There is a section on names (including a list of names), homelands, and social class.
In the purist AD&D 2nd ed section, we get some new Proficiencies.
Chapter 4: Rune Magic
This covers Rune Magic. An important feature of Viking Lore. What the runes are and how to use them in AD&D 2nd Ed terms are given. A lot of these are minor magics, say of the 0-level or 1st-level spell use. I personally don't recall them being over abused in games, but they are a really nice feature to be honest.
Chapter 5: ...And Monsters
Monsters are discussed here, starting with which existing monsters can be used from the AD&D 2nd Monstrous Compendium. Following this some altered monsters are given. For example, there is the Gengånger which is a zombie with some more details.
Dwarves and Elves are given special consideration, as are trolls and giants.
There is not however any "new" monsters in the AD&D 2nd Ed Monstrous Compendium format. We will get those in the Celts book, but that is next time.
The section is split with a "centerfold" map of Europe.
Chapter 6: Equipment and Treasure
Vikings were Vikings because of the treasure they sought. They also had the best ships in Europe at this time. So let's spend some time with these.
We start with a section on money. For the game's simplicity, these are reduced to a couple of systems. Coins are usually categorized by make-up and weight. There is some good material here really and something that most games should look into.
Treasure covers the typical treasures found. Also, treasure was a central piece of Viking lore; it was how chieftains paid their men, it was what they stole from others, and it was also how they were paid off NOT to steal. Some space is given to Magic Items as well. This is an AD&D game after all. Some "typical" magical treasure is discussed and some that are not found at all. A few new items are also detailed.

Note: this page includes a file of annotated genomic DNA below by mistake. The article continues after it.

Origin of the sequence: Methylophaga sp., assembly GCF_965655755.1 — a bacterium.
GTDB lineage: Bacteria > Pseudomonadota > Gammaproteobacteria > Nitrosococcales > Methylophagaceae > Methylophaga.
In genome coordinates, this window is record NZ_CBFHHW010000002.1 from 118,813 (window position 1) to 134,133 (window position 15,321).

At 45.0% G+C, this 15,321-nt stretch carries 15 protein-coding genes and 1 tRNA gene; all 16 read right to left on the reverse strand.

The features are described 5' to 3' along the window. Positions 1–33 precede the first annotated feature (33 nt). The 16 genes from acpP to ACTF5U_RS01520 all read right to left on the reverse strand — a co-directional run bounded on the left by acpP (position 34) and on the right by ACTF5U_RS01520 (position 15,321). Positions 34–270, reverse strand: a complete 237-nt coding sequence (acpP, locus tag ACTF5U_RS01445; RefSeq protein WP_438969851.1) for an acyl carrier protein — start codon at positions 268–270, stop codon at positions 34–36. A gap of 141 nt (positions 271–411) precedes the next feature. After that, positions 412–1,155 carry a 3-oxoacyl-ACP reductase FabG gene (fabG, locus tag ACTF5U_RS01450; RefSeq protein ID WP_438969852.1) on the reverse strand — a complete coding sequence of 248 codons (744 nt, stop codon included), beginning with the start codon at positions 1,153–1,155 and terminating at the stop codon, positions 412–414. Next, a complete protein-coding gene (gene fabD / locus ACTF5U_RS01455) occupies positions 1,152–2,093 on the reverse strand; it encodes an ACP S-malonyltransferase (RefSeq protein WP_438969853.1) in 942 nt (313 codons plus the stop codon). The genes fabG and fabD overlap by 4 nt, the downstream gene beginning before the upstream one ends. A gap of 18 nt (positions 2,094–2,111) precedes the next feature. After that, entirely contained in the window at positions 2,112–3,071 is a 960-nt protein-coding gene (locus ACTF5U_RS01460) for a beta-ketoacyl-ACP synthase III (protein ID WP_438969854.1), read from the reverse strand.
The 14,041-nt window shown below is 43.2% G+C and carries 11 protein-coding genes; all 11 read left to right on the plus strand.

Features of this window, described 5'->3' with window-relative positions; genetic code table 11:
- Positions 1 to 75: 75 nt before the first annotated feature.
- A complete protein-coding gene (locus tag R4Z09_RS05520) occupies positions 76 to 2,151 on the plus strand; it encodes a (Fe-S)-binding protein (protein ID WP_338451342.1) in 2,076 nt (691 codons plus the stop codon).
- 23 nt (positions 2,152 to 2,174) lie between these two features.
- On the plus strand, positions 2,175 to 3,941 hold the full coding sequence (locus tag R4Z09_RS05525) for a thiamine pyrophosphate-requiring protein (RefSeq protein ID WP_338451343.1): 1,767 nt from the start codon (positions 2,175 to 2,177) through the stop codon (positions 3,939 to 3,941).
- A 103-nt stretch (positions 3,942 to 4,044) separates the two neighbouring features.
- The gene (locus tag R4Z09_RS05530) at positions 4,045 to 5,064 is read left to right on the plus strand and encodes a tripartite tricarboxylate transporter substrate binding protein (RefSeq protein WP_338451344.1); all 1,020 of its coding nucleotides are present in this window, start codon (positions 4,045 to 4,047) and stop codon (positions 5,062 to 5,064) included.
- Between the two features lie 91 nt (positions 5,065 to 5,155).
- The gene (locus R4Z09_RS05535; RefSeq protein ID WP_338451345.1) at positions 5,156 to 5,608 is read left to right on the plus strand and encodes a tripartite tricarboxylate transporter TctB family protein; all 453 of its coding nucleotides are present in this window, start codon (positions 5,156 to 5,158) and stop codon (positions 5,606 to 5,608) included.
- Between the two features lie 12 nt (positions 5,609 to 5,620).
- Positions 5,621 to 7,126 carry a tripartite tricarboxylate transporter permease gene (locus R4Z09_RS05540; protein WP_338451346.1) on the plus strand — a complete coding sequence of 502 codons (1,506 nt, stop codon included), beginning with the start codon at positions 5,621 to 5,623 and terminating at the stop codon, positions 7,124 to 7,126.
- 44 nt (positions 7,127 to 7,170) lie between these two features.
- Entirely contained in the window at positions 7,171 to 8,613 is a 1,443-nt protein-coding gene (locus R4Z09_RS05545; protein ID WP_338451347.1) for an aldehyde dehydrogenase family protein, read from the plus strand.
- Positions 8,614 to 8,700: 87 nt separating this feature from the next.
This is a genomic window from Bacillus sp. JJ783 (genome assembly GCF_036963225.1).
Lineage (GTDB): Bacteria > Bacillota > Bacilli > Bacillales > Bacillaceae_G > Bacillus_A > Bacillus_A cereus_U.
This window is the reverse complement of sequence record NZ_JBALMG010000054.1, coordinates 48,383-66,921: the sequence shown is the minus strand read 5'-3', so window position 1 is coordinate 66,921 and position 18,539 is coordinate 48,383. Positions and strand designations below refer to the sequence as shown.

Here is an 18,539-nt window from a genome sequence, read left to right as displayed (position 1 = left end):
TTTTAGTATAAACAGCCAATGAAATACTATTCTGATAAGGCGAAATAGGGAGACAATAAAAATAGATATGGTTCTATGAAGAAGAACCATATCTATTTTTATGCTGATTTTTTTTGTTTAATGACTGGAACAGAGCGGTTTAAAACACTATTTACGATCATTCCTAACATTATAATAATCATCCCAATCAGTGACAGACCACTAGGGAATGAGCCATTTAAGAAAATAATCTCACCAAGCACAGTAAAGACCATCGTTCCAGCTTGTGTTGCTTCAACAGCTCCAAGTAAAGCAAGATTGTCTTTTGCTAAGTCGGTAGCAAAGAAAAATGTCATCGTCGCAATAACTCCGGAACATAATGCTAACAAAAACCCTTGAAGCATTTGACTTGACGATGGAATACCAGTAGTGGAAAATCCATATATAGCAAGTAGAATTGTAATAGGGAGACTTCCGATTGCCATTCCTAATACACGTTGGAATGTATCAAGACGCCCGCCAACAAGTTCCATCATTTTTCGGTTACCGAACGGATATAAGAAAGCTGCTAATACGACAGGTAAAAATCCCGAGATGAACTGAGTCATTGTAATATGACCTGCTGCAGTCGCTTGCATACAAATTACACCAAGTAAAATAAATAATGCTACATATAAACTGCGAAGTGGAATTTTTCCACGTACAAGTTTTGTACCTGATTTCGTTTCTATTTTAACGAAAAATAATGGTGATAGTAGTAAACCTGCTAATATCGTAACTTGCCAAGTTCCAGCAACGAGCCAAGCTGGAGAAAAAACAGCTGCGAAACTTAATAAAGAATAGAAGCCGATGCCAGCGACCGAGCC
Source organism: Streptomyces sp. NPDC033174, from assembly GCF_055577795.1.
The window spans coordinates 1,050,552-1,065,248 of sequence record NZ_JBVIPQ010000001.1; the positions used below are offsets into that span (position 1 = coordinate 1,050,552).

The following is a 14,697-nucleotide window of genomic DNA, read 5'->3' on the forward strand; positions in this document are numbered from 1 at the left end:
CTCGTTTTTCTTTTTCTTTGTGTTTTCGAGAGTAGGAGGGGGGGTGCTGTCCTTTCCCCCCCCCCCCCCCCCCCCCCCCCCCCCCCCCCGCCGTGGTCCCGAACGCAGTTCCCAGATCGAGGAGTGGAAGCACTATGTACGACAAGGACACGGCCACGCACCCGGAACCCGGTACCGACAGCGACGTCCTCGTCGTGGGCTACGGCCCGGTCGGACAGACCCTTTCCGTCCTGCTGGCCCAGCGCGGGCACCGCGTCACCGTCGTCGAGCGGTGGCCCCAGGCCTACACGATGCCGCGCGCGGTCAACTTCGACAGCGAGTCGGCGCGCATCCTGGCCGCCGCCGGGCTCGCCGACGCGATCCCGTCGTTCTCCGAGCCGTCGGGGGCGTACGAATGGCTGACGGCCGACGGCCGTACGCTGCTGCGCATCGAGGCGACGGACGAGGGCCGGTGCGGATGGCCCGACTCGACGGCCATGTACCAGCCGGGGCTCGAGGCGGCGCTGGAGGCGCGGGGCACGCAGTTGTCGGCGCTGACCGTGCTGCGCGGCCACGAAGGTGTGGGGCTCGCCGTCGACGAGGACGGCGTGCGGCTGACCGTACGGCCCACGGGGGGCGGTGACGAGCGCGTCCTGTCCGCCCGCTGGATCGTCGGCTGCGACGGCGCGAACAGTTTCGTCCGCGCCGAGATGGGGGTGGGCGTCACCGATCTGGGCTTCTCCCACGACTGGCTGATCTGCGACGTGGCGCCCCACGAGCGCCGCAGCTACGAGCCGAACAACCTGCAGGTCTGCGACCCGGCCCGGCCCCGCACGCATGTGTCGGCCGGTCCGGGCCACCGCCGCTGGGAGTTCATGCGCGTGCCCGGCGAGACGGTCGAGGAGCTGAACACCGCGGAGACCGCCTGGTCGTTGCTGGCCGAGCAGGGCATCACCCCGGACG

Chapter 7: The Viking Culture
This chapter gives us are biggest differences from a typical AD&D game. For illustrative purposes, we follow a young Viking, Ivar Olafsson, in a year of his life. Now I rather liked this because it gave me a character situated in his life and culture. While it is not the most "gamble" material it is good background material.
There is a section on Social Ranking and a little more on the role of Viking women. I think after 6 seasons of watching Katheryn Winnick kick-ass as Lagertha in Vikings, this section will be read and cheerfully ignored. That is great, but this bit does talk about, and support, the image that Viking women had it better than their counterparts in the rest of Europe.
We also get into the sundries, quite literally; Food, drink, homes, farms, and trade. There is a section on religion with lots of nods towards the AD&D 2nd Ed Legends and Lore.
Chapter 8: A Brief Gazetteer
AD&D 2nd Ed is celebrated not really for its advances in game design or rules, but rather the campaign worlds. This book, and this section, in particular, is a thumbnail of why these celebrations are merited. Or, as I call it, just give me a map! This section is more than a map and maybe not as much as the famed Mystara Gazetteers, but the relationship is not difficult to pick out.
This covers, rather briefly (as it says in the title), the lands the Vikings would roam to. And there are a lot of those! In addition to the lands of Europe, Africa, Asia, and yes even North America, we get the fantastic worlds of the Vikings. If I had done this book this would have been Chapter 2 or 3 at the very least. This chapter is all too brief in my mind.
We get a longship design at the end and in the PDF what was the fold-out map.
So in truth a really fun resource. The AD&D game material is there, but this book could be used with pretty much any version of D&D or even many other games. 3rd Edition/Pathfinder players might lament the lack of Prestige Classes, but the Rune MAgic section can be easily converted to a Feat system. 5th Edition Players would need to work the Berserkers into a Barbarian sub-class/sub-type, but that would be easy enough.
It is not a perfect resource, but it is really close. I am really regretting selling off my physical copy now.